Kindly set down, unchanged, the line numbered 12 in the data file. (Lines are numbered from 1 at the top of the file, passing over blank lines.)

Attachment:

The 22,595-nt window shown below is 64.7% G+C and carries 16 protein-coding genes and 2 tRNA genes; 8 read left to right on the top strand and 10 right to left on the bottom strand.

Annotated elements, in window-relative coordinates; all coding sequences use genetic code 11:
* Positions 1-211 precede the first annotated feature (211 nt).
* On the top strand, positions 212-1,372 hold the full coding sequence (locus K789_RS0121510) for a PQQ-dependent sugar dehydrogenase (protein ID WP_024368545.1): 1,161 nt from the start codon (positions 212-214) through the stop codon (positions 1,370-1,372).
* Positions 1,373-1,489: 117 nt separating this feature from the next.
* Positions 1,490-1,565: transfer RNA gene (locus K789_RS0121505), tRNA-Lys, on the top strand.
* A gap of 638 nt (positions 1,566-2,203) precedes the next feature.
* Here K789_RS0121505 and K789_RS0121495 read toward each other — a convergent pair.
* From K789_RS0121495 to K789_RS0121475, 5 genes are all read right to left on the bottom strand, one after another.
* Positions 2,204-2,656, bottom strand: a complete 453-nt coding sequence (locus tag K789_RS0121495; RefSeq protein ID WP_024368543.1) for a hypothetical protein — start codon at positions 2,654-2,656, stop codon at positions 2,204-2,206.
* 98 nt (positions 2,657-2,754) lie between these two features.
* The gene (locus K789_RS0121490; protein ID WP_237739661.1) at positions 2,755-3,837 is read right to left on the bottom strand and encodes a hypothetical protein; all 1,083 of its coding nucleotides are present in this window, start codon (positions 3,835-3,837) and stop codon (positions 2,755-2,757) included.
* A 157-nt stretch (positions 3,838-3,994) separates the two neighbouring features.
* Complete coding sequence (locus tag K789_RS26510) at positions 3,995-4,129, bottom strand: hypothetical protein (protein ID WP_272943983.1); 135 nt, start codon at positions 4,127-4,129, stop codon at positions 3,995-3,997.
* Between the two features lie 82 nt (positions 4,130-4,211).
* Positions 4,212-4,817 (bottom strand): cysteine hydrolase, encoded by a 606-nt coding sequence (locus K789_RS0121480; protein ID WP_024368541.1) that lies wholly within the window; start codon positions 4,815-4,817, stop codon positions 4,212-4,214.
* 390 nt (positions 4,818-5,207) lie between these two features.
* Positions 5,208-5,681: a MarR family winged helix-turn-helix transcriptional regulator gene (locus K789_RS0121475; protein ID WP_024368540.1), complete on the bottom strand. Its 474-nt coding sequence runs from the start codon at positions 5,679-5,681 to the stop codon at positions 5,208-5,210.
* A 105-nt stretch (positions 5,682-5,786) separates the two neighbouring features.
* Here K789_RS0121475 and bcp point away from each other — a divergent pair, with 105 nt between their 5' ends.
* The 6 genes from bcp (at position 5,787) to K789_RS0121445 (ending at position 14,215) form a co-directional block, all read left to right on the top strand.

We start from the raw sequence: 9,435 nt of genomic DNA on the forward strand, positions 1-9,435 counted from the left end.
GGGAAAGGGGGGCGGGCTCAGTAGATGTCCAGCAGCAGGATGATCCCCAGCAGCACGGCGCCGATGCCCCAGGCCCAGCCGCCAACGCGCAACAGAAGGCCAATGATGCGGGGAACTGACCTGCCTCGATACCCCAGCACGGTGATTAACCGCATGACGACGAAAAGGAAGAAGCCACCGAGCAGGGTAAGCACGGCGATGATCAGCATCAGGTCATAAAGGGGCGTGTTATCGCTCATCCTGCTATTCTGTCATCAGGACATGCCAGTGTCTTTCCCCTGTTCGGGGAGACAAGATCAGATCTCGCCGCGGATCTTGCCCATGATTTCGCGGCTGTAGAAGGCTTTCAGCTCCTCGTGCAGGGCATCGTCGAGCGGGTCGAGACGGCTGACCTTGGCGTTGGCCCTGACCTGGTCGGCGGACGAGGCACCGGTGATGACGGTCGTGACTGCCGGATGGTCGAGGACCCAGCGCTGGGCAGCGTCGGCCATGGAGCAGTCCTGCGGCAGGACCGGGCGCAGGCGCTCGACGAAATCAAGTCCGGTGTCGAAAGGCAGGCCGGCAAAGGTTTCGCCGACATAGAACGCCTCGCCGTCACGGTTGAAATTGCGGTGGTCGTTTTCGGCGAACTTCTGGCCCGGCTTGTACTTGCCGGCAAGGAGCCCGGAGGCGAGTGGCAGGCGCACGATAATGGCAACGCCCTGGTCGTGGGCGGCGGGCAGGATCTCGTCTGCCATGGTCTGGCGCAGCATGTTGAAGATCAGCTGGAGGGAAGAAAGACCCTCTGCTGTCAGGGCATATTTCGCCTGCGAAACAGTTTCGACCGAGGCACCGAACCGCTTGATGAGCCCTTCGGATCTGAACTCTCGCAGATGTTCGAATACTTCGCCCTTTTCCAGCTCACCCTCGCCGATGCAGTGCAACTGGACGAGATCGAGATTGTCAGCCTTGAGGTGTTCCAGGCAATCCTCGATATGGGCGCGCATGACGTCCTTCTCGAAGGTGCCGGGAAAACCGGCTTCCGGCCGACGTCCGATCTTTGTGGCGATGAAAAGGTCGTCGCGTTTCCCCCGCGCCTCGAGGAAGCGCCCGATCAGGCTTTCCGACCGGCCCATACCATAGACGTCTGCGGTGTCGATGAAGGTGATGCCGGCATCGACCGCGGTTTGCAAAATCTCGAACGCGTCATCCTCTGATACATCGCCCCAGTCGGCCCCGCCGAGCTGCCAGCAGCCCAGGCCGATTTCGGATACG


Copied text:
* The gene (locus K789_RS0121490; protein ID WP_237739661.1) at positions 2,755-3,837 is read right to left on the bottom strand and encodes a hypothetical protein; all 1,083 of its coding nucleotides are present in this window, start codon (positions 3,835-3,837) and stop codon (positions 2,755-2,757) included.